This is a horribly written article from the Atlantic Wire comparing AT&T and T-Mobile's new no-contract rates. We’ll go through the errors and come to the conclusion that the writer or even the AW is bending over backward to make T-Mobile look bad and AT&T, probably a big sponsor for the site, look good.
The gist of the post is about how T-Mobile’s new plan is bad compared to AT&T for users and even trying to point out that T-Mobile could end up costing users more. Let’s start shredding this post apart piece by piece.
First, even if the numbers used by the writer is correct, paying a bit more to get out of the thumb of AT&T’s draconian domain is worth it. That in and of itself is a great advertising tagline. Fortunately for folks looking at the T-Mobile plans, it’s actually cheaper to go with T-Mobile and AT&T's plans are actually more expensive.
Second, the numbers used by AW are wrong because while they’re comparing the same device, an iPhone 5, the device can be anything others. A Blackberry or Galaxy S 3 which both carriers have. So the cost of the device doesn't matter. It’s the plans. And this is where the writer is trying to make AT&T look better.
The writer used AT&T’s lowest $40 unlimited 450 min plan to compared with T-Mobile’s $50 unlimited talk and text plan. The writer should have used the equivalent $70 plan from AT&T. On top of that, the writer should have also included the $20 unlimited texting plan as well on top of whatever AT&T plan a subscriber picks. The omission of the texting plan alone blatantly showed that the post was either paid for by AT&T or something far more sinister.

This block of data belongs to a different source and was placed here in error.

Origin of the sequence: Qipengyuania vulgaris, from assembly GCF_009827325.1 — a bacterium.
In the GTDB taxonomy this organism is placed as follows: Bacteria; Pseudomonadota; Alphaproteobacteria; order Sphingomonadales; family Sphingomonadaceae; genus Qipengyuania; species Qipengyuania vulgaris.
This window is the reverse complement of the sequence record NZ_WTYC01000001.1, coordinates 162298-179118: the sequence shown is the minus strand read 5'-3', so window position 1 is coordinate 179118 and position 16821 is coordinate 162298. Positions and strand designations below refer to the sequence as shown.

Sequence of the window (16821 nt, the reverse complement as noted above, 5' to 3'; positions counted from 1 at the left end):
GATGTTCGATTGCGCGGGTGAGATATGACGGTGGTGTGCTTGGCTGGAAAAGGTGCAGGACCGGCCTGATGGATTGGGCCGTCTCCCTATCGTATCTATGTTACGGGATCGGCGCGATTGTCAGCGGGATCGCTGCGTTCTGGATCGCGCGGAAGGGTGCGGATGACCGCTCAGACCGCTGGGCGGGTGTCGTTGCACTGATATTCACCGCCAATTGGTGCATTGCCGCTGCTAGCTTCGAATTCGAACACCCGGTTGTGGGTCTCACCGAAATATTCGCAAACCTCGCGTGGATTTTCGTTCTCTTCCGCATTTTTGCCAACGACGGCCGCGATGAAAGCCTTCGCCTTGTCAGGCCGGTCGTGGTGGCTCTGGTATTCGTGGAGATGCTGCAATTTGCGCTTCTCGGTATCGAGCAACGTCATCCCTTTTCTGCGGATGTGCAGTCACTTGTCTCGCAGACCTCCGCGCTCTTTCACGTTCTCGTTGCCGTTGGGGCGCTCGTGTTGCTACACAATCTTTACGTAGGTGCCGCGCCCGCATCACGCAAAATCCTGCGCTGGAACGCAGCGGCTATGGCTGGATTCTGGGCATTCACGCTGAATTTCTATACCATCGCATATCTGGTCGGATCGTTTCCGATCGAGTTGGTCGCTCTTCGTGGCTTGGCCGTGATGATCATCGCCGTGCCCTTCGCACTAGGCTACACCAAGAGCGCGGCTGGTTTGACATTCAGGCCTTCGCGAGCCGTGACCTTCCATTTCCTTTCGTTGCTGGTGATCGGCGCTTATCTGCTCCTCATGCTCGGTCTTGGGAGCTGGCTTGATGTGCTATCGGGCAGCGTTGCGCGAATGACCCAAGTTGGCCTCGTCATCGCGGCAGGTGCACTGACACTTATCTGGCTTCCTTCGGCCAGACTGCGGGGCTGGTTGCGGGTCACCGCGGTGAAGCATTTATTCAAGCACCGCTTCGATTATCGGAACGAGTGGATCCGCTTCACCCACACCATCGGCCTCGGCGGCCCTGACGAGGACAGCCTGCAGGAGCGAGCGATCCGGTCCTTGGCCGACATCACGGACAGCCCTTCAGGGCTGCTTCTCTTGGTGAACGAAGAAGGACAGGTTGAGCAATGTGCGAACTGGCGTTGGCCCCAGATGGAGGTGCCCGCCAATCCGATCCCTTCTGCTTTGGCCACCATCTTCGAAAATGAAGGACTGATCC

Had the writer used AT&T rates that are closer to what T-Mobile offers, it would come out to $2360 for two years for the 450 minutes plan with texting and $3080 for the unlimited talk plan. Using the writer’s $60 plan to get the 2 GB data and the total cost of $2020 for T-Mobile, that’s still lower than AT&T’s lowest plan by $340 and a whopping $1060 less than AT&T’s unlimited talk plan over two years.
Okay, let’s take this a step further. Let’s go with T-Mobile’s unlimited $70 talk, text, and data. That’s true unlimited data which AT&T doesn’t offer. That cost comes out to $2350 for 24 months – beating AT&T”s 2 GB with unlimited talk plan by $730.
Let’s go even a step further and add more data on top of AT&T’s unlimited talk plan. AT&T doesn’t offer unlimited data because it knows that its data network is crap and it knows that we know it. But it does offer incremental higher data allotments with higher costs. Again, nothing unlimited.
So, to come as close as we can to T-Mobile’s $70 unlimited data, voice, and texting, we would have to pay AT&T $70 for unlimited voice, $20 for unlimited texting, and $50 to get 5 GB of data. Again, AT&T doesn’t offer unlimited data. That total comes out to $140.
For 24 months, the subscriber gets jacked $3560 by AT&T to come as close as possible to what a T-Mobile user would have to pay. I’ll make you do the math to figure out the difference.
That’s only the cost comparisons that matter, which the writer worked hard to avoid to make AT&T stand out.
However, the last point is the most important of all. Regardless of whatever plan you get from T-Mobile and savings aside, the user isn't beholden to AT&T. Again, the skewed comparison the Atlantic Wire writer tried so hard to keep users on it. This point is pretty much the same as the first one I made above.
Yes, being freed of contracts and free of AT&T is just that important to me.
Now, this would be a perfect place to end the post. But I also like to point out that even the writer's $1916 total doesn't make sense at all.
Note: While you can argue that I've got an ax to grind against AT&T, that may be true but the numbers themselves don't lie.